The BBC has reported that he killed himself after being warned that his video conversations would be circulated to his friends and family if he didn't pay.
The additional suspects will be arrested and charged if evidence clearly shows their involvement, he said.
The crackdown in the Philippines was partly sparked by information that a 17-year-old mechanic in Scotland, Daniel Perry, took his own life in July last year after being victimized by a Filipino extortion group.
AP/Bullit Marquez MANILA, Philippines — About 100 more Filipino suspects are linked to online blackmail syndicates that extorted money from victims worldwide after luring them into exposing themselves in front of webcams or engaging in lewd chats, a Philippine police official said Tuesday.
Authorities arrested 58 suspects in Manila and three outlying regions two weeks ago in a crackdown backed by Interpol and police from four countries, including the United States.
Wider Internet access, a relatively lower risk of arrest and big financial gains have caused such crimes to flourish in recent years in many countries.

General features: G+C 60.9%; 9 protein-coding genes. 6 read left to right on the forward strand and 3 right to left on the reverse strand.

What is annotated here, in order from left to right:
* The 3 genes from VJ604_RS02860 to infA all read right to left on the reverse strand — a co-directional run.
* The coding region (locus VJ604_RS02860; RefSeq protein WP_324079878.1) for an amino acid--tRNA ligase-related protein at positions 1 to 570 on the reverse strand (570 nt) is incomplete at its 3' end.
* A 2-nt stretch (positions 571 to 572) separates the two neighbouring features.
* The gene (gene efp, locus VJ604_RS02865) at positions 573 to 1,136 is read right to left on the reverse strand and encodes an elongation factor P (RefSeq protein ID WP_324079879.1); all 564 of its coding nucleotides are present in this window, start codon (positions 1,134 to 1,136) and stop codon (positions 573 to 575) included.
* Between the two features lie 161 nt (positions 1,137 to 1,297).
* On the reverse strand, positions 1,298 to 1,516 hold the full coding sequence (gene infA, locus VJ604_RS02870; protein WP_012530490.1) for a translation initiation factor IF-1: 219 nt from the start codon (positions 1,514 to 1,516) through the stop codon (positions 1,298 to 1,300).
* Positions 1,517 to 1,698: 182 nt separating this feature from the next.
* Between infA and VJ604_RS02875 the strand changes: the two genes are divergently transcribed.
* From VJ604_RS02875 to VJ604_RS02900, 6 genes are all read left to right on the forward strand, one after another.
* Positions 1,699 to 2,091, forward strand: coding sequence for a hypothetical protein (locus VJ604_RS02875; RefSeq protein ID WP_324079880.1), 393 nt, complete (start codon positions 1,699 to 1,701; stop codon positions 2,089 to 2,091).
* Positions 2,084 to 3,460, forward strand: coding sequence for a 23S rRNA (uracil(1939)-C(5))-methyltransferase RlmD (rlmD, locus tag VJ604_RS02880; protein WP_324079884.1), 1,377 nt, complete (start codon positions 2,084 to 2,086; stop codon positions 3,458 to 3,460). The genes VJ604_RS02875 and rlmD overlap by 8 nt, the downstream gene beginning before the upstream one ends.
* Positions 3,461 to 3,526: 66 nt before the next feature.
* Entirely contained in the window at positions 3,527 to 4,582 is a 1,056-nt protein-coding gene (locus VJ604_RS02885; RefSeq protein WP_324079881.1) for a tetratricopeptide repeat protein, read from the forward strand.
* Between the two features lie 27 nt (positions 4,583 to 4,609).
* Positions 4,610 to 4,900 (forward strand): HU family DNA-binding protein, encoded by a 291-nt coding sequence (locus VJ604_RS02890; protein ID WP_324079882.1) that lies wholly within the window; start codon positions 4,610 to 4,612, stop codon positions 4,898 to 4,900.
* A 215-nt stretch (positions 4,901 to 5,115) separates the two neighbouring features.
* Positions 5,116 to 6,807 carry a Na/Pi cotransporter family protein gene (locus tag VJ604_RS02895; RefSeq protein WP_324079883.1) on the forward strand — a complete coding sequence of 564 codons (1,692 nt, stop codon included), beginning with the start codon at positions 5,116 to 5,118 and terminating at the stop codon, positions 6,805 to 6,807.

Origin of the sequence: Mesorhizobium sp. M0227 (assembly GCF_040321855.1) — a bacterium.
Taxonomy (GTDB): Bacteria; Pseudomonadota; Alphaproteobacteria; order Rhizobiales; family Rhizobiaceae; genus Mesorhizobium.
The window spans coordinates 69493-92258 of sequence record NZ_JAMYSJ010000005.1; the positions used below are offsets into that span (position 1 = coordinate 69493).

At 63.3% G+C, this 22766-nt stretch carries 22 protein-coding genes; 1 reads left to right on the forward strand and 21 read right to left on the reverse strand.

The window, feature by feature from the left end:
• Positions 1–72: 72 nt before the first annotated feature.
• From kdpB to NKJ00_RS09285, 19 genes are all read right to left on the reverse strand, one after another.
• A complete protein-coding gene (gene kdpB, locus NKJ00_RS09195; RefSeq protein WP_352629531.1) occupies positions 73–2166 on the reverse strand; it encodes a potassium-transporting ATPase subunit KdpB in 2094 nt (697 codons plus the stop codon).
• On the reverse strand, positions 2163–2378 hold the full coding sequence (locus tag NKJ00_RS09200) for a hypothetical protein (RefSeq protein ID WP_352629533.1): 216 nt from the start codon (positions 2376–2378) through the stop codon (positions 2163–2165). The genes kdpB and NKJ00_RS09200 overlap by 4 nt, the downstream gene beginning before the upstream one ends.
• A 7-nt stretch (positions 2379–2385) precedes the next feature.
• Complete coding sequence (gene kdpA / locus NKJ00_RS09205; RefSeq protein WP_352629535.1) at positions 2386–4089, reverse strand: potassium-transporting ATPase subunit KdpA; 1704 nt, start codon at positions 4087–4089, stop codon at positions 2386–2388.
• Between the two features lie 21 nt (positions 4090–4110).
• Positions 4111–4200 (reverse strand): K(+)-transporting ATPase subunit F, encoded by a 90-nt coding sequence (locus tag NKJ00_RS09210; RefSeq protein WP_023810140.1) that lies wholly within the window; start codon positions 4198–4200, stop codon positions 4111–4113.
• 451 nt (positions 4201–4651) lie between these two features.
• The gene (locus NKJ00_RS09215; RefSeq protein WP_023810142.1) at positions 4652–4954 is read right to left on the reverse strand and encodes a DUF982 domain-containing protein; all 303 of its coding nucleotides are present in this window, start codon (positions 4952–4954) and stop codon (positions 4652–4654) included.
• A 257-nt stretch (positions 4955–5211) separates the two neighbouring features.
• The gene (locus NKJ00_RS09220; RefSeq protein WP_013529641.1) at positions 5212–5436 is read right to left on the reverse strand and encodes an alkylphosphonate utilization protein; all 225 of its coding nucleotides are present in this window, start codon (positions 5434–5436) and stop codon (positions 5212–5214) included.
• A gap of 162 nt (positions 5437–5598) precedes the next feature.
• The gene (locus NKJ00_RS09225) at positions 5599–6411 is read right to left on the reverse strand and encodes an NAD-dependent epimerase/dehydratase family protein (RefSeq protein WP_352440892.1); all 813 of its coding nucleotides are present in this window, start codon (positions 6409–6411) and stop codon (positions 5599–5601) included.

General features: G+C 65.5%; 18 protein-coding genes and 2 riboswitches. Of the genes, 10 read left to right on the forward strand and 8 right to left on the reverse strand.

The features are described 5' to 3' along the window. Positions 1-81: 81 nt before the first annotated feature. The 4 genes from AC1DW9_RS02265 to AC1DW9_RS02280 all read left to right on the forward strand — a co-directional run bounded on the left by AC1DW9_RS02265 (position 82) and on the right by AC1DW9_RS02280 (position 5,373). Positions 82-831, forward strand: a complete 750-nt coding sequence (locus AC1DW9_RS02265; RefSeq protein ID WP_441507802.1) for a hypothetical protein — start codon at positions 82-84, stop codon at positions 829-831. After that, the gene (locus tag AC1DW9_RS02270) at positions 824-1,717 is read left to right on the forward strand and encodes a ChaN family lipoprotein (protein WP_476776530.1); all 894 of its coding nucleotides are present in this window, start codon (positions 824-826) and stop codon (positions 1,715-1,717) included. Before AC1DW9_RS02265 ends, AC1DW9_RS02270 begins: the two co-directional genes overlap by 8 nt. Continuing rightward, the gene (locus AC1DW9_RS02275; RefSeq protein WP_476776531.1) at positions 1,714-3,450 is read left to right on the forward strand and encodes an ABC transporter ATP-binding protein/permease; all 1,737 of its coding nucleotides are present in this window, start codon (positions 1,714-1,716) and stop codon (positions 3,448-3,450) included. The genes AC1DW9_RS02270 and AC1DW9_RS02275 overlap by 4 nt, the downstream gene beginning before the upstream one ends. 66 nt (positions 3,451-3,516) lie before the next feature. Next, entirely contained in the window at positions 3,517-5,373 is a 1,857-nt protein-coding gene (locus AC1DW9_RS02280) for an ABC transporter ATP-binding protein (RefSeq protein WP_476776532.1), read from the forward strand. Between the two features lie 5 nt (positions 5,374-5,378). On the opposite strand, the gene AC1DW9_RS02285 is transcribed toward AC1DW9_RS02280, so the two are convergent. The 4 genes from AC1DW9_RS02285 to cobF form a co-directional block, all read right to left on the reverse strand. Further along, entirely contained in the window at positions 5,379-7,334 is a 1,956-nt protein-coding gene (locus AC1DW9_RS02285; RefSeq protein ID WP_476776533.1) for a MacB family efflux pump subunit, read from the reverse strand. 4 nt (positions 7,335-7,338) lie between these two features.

Interpol said it's difficult to estimate numbers, but there could be "hundreds of thousands" of such victims.
Interpol Digital Crime Centre Director Sanjay Virmani, from left, Asif Ahmad, British Ambassador to the Philippines, Philippine National Police Chief Allan Purisima, PNP Anti-Cyber Group head Senior Supt. Philippine police, backed by Interpol, have arrested dozens of suspected members of an online extortion syndicate who duped hundreds of victims worldwide into exposing themselves in front of webcams or engaging in lewd chats, including a Scottish teenager who committed suicide after being blackmailed, officials said.
Department of Homeland Security Investigations Attache William Wallrapp, prepare to address the media Friday, May 2, 2014 at the Philippine National Police Headquarters at suburban Quezon city northeast of Manila, Philippines.
The suspects were traced through online chats from victims' computers.
Senior Superintendent Gilbert Sosa of the police's Anti-Cybercrime Group said an investigation has linked 100 more suspects to the syndicates, including some who received a share of money extorted from victims.
"But international collaboration and information-sharing have really helped us to identify and track them." The syndicates prey on mostly male victims by employing women with fake Facebook accounts who strike up online chats.
The victims are duped into engaging in lewd talk, exposing themselves before a webcam or performing a sexual act, which are secretly recorded and used to blackmail them, Philippine police said.